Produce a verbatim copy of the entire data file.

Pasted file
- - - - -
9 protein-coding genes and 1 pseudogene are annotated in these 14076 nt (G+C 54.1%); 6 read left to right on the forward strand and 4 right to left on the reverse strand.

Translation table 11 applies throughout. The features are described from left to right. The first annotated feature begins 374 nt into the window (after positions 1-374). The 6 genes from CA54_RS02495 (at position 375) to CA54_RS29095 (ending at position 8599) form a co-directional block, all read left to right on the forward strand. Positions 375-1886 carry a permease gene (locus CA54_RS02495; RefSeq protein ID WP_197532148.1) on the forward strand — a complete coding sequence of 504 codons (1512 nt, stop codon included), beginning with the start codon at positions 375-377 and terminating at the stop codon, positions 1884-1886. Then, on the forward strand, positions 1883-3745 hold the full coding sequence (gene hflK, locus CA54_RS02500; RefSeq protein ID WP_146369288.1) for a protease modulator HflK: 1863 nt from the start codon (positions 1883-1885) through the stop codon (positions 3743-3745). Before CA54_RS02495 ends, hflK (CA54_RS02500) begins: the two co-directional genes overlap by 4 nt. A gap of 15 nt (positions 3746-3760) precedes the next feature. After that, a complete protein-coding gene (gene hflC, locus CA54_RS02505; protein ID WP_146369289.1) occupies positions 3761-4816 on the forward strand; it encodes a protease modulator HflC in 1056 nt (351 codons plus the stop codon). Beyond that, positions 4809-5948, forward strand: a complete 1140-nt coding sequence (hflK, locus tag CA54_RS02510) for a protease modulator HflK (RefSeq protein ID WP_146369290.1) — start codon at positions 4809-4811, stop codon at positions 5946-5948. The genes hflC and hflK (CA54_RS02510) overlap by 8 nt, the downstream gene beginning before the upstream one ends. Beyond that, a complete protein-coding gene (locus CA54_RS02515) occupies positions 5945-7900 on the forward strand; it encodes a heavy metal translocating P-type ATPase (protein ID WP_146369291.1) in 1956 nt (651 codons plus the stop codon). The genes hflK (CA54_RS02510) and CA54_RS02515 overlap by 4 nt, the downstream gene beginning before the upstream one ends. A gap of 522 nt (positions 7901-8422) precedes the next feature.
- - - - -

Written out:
9 protein-coding genes and 1 pseudogene are annotated in these 14076 nt (G+C 54.1%); 6 read left to right on the forward strand and 4 right to left on the reverse strand.

Translation table 11 applies throughout. The features are described from left to right. The first annotated feature begins 374 nt into the window (after positions 1-374). The 6 genes from CA54_RS02495 (at position 375) to CA54_RS29095 (ending at position 8599) form a co-directional block, all read left to right on the forward strand. Positions 375-1886 carry a permease gene (locus CA54_RS02495; RefSeq protein ID WP_197532148.1) on the forward strand — a complete coding sequence of 504 codons (1512 nt, stop codon included), beginning with the start codon at positions 375-377 and terminating at the stop codon, positions 1884-1886. Then, on the forward strand, positions 1883-3745 hold the full coding sequence (gene hflK, locus CA54_RS02500; RefSeq protein ID WP_146369288.1) for a protease modulator HflK: 1863 nt from the start codon (positions 1883-1885) through the stop codon (positions 3743-3745). Before CA54_RS02495 ends, hflK (CA54_RS02500) begins: the two co-directional genes overlap by 4 nt. A gap of 15 nt (positions 3746-3760) precedes the next feature. After that, a complete protein-coding gene (gene hflC, locus CA54_RS02505; protein ID WP_146369289.1) occupies positions 3761-4816 on the forward strand; it encodes a protease modulator HflC in 1056 nt (351 codons plus the stop codon). Beyond that, positions 4809-5948, forward strand: a complete 1140-nt coding sequence (hflK, locus tag CA54_RS02510) for a protease modulator HflK (RefSeq protein ID WP_146369290.1) — start codon at positions 4809-4811, stop codon at positions 5946-5948. The genes hflC and hflK (CA54_RS02510) overlap by 8 nt, the downstream gene beginning before the upstream one ends. Beyond that, a complete protein-coding gene (locus CA54_RS02515) occupies positions 5945-7900 on the forward strand; it encodes a heavy metal translocating P-type ATPase (protein ID WP_146369291.1) in 1956 nt (651 codons plus the stop codon). The genes hflK (CA54_RS02510) and CA54_RS02515 overlap by 4 nt, the downstream gene beginning before the upstream one ends. A gap of 522 nt (positions 7901-8422) precedes the next feature.